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Abstract

OBJECTIVE

To assess the repeatability of infrared thermometer temperature readings and evaluate the correlation between digital rectal temperature and infrared thermometer temperatures taken at different locations in healthy afebrile horses.

ANIMALS

101 afebrile horses ≥ 1 year old.

METHODS

Digital rectal temperatures and infrared temperatures from the eye, gingiva, neck, axilla, and perineum were obtained in a climate-controlled environment and at 2 outdoor ambient temperatures (study period, November 1, 2021, to April 30, 2023).

RESULTS

Infrared temperature measurements were well tolerated by horses, including those resistant to rectal temperature. There was significant correlation between rectal temperature and infrared temperature taken at the perineum (R = 0.57; P < .001) and eye (R = 0.37; P < .001). Infrared temperature measurements were highly repeatable, allowing for calculation of reference ranges for the perineum (36.0 to 37.8 °C) and eye (35.7 to 37.1 °C) in climate-controlled conditions. There was increased variance in outside temperatures compared to climate-controlled conditions for the eye (P = .002), gingiva (P = .047), and perineum (P = .005).

CLINICAL RELEVANCE

While infrared thermometer temperatures were not numerically the same as rectal temperature using a digital thermometer, measurements at the perineum and eye were correlated with rectal temperature readings. Further, the repeatability of infrared readings allows for computation of reference ranges that make the infrared thermometer a viable alternative for the practicing veterinarian when obtaining a temperature in uncooperative horses. The infrared thermometer was reliable outdoors for the eye, but not the perineum. Additional validation of infrared temperature reference ranges in febrile horses and warmer ambient temperatures is warranted.

Full access
in Journal of the American Veterinary Medical Association

Abstract

OBJECTIVE

To evaluate the effect of the cyclooxygenase-2–selective NSAID firocoxib, compared to the nonselective NSAID flunixin meglumine on viscoelastic coagulation parameters in healthy horses.

ANIMALS

12 healthy adult mixed-breed horses.

PROCEDURES

Following a crossover protocol, horses were administered flunixin meglumine (1.1 mg/kg, IV, q 12 h for 5 days), allowed a 6-month washout period, and then administered firocoxib (0.3 mg/kg, PO, once, then 0.1 mg/kg, PO, q 24 h for 4 days). Omeprazole (1 mg/kg, PO, q 24 h) was administered concurrently with each NSAID. Viscoelastic coagulation profiles and traditional coagulation parameters (prothrombin time, partial thromboplastin time, and fibrinogen) were measured before and after each treatment.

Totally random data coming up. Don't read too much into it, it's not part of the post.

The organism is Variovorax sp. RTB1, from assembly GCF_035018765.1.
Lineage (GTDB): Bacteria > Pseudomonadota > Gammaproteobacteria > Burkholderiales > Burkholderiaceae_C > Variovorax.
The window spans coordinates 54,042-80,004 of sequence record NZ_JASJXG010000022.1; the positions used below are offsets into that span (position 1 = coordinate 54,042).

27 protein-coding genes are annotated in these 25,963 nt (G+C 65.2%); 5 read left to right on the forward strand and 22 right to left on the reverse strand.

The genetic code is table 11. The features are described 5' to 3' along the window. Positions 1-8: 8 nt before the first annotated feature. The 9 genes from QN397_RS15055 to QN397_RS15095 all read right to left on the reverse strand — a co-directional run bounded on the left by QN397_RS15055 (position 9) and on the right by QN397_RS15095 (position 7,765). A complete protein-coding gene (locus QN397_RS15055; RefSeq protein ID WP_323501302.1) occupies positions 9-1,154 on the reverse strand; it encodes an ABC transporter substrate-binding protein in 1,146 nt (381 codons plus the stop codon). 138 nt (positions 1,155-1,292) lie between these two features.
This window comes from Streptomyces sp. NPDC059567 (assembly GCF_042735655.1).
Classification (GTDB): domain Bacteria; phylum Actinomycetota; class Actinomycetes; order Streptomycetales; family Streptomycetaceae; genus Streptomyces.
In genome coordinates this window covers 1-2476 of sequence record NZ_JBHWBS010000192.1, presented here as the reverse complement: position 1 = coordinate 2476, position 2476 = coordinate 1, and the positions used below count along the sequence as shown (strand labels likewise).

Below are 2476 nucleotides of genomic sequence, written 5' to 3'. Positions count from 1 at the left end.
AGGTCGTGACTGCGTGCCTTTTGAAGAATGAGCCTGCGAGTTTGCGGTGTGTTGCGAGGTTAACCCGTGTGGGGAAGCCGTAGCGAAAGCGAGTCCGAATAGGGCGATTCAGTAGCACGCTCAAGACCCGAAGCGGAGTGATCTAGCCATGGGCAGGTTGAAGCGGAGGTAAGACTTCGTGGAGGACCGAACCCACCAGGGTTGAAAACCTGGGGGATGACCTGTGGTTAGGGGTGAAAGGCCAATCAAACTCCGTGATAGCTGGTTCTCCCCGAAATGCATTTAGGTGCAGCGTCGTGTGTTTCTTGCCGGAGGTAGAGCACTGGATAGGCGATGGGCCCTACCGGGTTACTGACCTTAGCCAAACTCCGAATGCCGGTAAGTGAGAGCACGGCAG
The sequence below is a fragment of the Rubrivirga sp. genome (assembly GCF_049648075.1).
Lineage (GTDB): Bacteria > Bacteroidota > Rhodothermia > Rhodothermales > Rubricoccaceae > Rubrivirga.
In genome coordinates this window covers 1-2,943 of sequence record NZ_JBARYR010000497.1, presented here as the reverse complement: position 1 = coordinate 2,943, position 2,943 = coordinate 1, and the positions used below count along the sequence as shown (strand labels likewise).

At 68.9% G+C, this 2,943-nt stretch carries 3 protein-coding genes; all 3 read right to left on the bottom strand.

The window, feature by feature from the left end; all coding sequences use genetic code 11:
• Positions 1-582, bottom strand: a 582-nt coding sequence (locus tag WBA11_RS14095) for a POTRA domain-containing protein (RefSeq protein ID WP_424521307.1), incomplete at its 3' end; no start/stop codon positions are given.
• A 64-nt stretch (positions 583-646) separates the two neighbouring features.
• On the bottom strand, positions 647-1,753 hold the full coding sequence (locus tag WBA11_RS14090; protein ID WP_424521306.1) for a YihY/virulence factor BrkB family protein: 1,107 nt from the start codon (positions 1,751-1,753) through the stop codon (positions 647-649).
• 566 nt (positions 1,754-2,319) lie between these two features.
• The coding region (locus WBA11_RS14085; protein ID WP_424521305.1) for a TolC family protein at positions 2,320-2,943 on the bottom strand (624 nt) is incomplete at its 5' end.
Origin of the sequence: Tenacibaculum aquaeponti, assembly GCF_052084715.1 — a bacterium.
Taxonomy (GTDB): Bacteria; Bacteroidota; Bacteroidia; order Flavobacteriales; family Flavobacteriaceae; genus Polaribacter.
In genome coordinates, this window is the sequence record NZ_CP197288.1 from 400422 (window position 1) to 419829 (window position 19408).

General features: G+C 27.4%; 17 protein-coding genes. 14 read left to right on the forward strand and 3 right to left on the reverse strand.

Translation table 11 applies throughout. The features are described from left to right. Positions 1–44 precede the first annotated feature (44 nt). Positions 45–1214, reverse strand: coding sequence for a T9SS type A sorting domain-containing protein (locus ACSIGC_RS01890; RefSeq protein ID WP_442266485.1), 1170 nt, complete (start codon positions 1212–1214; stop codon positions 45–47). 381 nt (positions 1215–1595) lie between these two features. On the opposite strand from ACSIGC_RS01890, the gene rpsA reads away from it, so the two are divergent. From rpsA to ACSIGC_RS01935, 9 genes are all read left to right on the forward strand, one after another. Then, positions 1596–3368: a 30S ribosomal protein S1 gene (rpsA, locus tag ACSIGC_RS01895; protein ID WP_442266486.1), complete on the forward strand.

RESULTS

Viscoelastic coagulation parameters were within reference intervals before and after both treatments. There was a statistically significant difference between treatments for amplitude at 10 minutes after clot time (P = .02) and maximum clot formation (P = .02); however, the magnitude of change was not clinically significant.

CLINICAL RELEVANCE

Short-term administration of flunixin meglumine and firocoxib did not result in significant alteration of viscoelastic coagulation profiles in healthy horses. However, clinicians should be aware of possible coagulopathy secondary to NSAID administration with long-term use or critical illness, and further study is indicated.

Open access
in Journal of the American Veterinary Medical Association

Abstract

OBJECTIVES

Determine the effect of sample holding time and single sample reuse on viscoelastic coagulation parameters when using fresh equine native whole blood.

ANIMALS

8 healthy adult horses from a university teaching herd.

PROCEDURES

Blood collected by direct jugular venipuncture (18 ga needle, 3 mL syringe) was held at 37 °C for 2, 4, 6, or 8 minutes according to 1 of 2 protocols. Syringes were gently inverted twice, a small amount of blood was expressed, testing cartridges were filled, and placed within the VCM-Vet™ device (Entegrion Inc). Protocol A: samples were processed from a single syringe. Protocol B: 4 syringes were drawn through a single needle. VCM-Vet™ measures assessed included clot time (CT), clot formation time (CFT), alpha angle (AA), amplitude at 10/20 minutes (A10/A20), maximal clot firmness (MCF), and lysis index at 30/45 minutes (LI30/LI45). Differences over time were examined using the Friedman test and post hoc Wilcoxon Rank Sum Test with Bonferroni correction, P ≤ .05.

RESULTS

Following Protocol A, there was a significant effect of holding time for CT (P = .02), CFT (P = .04), and AA (P = .05). CT and AA decreased over time, while CFT increased. Samples handled by Protocol B showed no significant difference over time for any of the VCM-Vet™ parameters.

CLINICAL RELEVANCE

Sample holding time and handling protocol impact VCM-Vet™ testing results of fresh equine native whole blood. Viscoelastic coagulation samples tested using the VCM-Vet™ may be held unagitated for up to 8 minutes after collection while warm, but should not be reused.

Open access
in American Journal of Veterinary Research